As a direct result of James's efforts, Sephora has agreed to sign on to the 15 Percent Pledge, making the announcement on Instagram this Wednesday. Sephora was one of the four brands originally mentioned in the campaign's petition. "We recognize how important it is to represent Black businesses and communities, and we must do better. So, we’re starting now."

In response to the announcement, the 15 Percent Pledge wrote, "We commend their early leadership and look forward to working with them on their accountability and commitment as we join together in the mission to put billions back into the Black community."

Rent the Runway

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We want our actions as a business to be substantive and systematic, so we are doing the slow work to build a clear and sustained long-term strategy to fight systemic racism and make Rent the Runway, and the wider fashion industry, more diverse and anti-racist. ⁣ ⁣ Today, we are donating $100,000 to immediately support organizations combating racial injustice, including @NAACP and @blackvisionscollective. We will also be allocating an additional $1,000,000 to support Black designers through our wholesale, platform and co-manufacturing initiatives, which includes providing design resources, data, mentorship and financial support to create collections for RTR. It is critically important to us that a significant portion of our $1M goes towards launching fashion brands from Black designers who have not had the investment capital to launch on their own. ⁣ ⁣ For too long, the fashion industry has co-opted the style, inspiration and ideas of Black culture without ensuring that Black people are economically compensated for this. Therefore, we will also support @aurorajames’ #15PercentPledge. We are committing today that at least 15% of the fashion talent that we feature and support moving forward are from the Black community, inclusive of the models in our marketing, the ambassadors we use, and the styling talent, photographers, videographers and crews behind the camera. ⁣ ⁣ We know that the Black community is tired of the long-standing racism and violence. We also acknowledge the cyclical nature of society’s attention to moments of such injustice, so we vow to take systematic actions as a business that will last beyond this current moment in time. This is just the start, and we look forward to sharing further details on other plans soon. Our work has just begun.⁣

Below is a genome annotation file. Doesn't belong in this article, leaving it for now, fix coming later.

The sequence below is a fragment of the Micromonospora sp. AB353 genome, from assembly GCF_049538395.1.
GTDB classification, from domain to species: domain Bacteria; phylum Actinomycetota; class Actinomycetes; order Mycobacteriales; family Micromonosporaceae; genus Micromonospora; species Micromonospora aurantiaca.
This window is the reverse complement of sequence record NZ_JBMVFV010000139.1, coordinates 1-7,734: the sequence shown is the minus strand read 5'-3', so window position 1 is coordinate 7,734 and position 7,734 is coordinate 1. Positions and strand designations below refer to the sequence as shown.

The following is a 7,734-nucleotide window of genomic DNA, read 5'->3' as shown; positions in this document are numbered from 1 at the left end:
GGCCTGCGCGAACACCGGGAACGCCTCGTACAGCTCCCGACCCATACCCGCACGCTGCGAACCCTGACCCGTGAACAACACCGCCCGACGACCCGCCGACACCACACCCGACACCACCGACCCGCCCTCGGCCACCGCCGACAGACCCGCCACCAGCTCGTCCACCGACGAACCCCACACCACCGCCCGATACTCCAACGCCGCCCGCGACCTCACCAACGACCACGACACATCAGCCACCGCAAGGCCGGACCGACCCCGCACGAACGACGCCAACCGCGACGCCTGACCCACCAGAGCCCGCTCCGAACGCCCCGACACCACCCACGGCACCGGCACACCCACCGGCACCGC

A post shared by Rent the Runway (@renttherunway) on Jun 1, 2020 at 7:15pm PDT

Rent the Runway announced a $100,000 donation to anti-racist organizations and its intent to allocate $1 million to supporting Black designers at its company. “We are committing today that at least 15 percent of the fashion talent that we feature and support moving forward are from the Black community, inclusive of the models in our marketing, the ambassadors we use, and the styling talent, photographers, videographers and crews behind the camera,” a statement on Rent the Runway’s Instagram read.

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Undoubtedly and unequivocally, Black Lives Matter. We are outraged and heartbroken by the murders of George Floyd, Tony McDade, Breonna Taylor, Ahmaud Arbery, and far too many more going back far too many years. We stand in solidarity with the fight against the centuries of white supremacy, institutional racism, and systemic oppression of the Black community. However, we know that this Instagram post alone does not make for tangible action, and there is so much work to be done.  As a team, we pledge to continuously examine, challenge, and expand the ways in which we use our platform to create positive change in our communities and in the skincare industry as a whole. Specifically, within our industry, we are inspired by @aurorajames’ #15PercentPledge. We are committed to (1) working towards stocking at least 15% of our shelves with Black-owned brands and (2) launching a program that donates both funding and consulting to Black entrepreneurs in the skincare industry who would benefit from additional resources. We have to start somewhere. More details to come by July. We must make an individual and collective commitment to be actively anti-racist on a daily basis. If you feel overwhelmed and not sure where to start, we’re collecting a number of resources for action and education in our Stories which will be stored under “Resources” in our Highlights. We are also here to learn and to listen. How are you feeling? Who are you learning from right now? What are your ideas? Let us know. ⬇️